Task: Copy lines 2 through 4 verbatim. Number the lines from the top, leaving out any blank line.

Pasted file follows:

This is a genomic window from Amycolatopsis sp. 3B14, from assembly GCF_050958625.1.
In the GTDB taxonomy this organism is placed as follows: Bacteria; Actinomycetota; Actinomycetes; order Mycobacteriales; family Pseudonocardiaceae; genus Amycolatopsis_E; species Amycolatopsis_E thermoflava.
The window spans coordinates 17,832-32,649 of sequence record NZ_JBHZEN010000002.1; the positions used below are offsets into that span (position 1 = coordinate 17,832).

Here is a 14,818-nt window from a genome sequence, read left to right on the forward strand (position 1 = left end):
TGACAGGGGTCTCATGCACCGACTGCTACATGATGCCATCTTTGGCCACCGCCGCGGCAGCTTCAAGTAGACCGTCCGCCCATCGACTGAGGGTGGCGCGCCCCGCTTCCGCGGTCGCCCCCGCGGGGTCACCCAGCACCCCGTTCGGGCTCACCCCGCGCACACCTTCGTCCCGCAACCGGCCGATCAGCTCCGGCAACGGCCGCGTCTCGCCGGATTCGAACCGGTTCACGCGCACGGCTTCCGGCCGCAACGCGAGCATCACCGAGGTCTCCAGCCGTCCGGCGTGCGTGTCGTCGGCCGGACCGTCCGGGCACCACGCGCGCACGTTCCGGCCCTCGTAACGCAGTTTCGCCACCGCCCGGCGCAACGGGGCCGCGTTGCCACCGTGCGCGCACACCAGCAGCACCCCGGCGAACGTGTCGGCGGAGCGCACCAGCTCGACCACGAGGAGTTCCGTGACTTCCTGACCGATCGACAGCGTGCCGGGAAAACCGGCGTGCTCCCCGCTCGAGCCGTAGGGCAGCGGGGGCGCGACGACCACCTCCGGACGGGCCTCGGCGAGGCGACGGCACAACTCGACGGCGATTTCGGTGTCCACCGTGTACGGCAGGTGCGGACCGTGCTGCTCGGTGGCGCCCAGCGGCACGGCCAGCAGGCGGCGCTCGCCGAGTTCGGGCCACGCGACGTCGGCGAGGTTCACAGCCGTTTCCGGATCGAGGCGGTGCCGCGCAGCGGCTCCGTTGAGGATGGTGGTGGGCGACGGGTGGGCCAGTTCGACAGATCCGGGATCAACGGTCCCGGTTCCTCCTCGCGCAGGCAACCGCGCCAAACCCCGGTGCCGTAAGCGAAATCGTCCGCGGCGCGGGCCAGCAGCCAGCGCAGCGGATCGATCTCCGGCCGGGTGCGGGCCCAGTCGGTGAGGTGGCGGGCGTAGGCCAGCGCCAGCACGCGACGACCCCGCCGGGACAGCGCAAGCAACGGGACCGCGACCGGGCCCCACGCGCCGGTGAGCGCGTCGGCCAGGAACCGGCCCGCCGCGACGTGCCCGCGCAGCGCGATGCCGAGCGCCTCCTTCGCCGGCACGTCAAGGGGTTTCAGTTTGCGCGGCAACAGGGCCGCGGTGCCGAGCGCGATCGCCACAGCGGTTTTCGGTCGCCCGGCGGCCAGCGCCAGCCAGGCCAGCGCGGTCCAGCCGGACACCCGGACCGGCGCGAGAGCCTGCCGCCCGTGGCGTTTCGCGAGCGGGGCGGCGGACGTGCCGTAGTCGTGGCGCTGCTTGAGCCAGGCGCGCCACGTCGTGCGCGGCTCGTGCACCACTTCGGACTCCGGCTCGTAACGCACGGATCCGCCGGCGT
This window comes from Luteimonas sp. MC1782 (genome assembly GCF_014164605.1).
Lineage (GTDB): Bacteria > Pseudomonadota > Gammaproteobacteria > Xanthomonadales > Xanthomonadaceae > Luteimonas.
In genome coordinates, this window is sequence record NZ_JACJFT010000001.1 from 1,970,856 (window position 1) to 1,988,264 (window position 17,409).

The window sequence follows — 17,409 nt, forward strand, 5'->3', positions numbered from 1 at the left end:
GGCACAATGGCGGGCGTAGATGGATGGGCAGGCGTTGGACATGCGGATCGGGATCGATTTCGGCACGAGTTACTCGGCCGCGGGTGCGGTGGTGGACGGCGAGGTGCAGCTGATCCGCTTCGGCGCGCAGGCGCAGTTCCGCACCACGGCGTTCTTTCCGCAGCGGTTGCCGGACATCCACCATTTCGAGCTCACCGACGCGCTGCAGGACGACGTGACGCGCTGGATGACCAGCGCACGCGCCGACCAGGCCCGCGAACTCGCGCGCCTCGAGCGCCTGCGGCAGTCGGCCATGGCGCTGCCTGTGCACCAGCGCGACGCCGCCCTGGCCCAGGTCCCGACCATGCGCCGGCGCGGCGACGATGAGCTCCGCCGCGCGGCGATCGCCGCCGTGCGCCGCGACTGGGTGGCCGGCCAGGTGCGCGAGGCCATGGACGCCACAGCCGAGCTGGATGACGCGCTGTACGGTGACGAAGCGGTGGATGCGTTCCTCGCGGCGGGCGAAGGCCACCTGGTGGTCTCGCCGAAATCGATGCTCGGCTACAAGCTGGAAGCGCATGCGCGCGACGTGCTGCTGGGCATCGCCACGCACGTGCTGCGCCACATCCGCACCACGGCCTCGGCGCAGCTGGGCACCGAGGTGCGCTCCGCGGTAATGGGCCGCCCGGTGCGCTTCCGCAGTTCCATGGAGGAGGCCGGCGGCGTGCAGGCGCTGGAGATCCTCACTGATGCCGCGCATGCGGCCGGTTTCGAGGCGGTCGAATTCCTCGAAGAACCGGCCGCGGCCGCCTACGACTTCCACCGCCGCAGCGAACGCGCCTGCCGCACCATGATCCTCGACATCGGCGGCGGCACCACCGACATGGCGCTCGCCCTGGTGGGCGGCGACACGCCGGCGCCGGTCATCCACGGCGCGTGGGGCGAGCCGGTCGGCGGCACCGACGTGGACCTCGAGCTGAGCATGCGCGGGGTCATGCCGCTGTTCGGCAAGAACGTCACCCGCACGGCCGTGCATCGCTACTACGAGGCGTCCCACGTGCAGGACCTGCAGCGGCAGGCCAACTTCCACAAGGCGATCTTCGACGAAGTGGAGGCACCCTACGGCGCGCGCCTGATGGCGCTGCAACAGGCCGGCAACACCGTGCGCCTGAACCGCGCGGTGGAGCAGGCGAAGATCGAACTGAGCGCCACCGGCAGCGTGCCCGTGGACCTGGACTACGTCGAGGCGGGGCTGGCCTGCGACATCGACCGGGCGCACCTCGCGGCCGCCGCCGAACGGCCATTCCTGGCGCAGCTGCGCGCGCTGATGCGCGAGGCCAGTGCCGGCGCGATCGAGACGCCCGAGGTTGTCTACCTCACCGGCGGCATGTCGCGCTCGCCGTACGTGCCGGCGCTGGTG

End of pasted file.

In the GTDB taxonomy this organism is placed as follows: Bacteria; Actinomycetota; Actinomycetes; order Mycobacteriales; family Pseudonocardiaceae; genus Amycolatopsis_E; species Amycolatopsis_E thermoflava.
The window spans coordinates 17,832-32,649 of sequence record NZ_JBHZEN010000002.1; the positions used below are offsets into that span (position 1 = coordinate 17,832).

Here is a 14,818-nt window from a genome sequence, read left to right on the forward strand (position 1 = left end):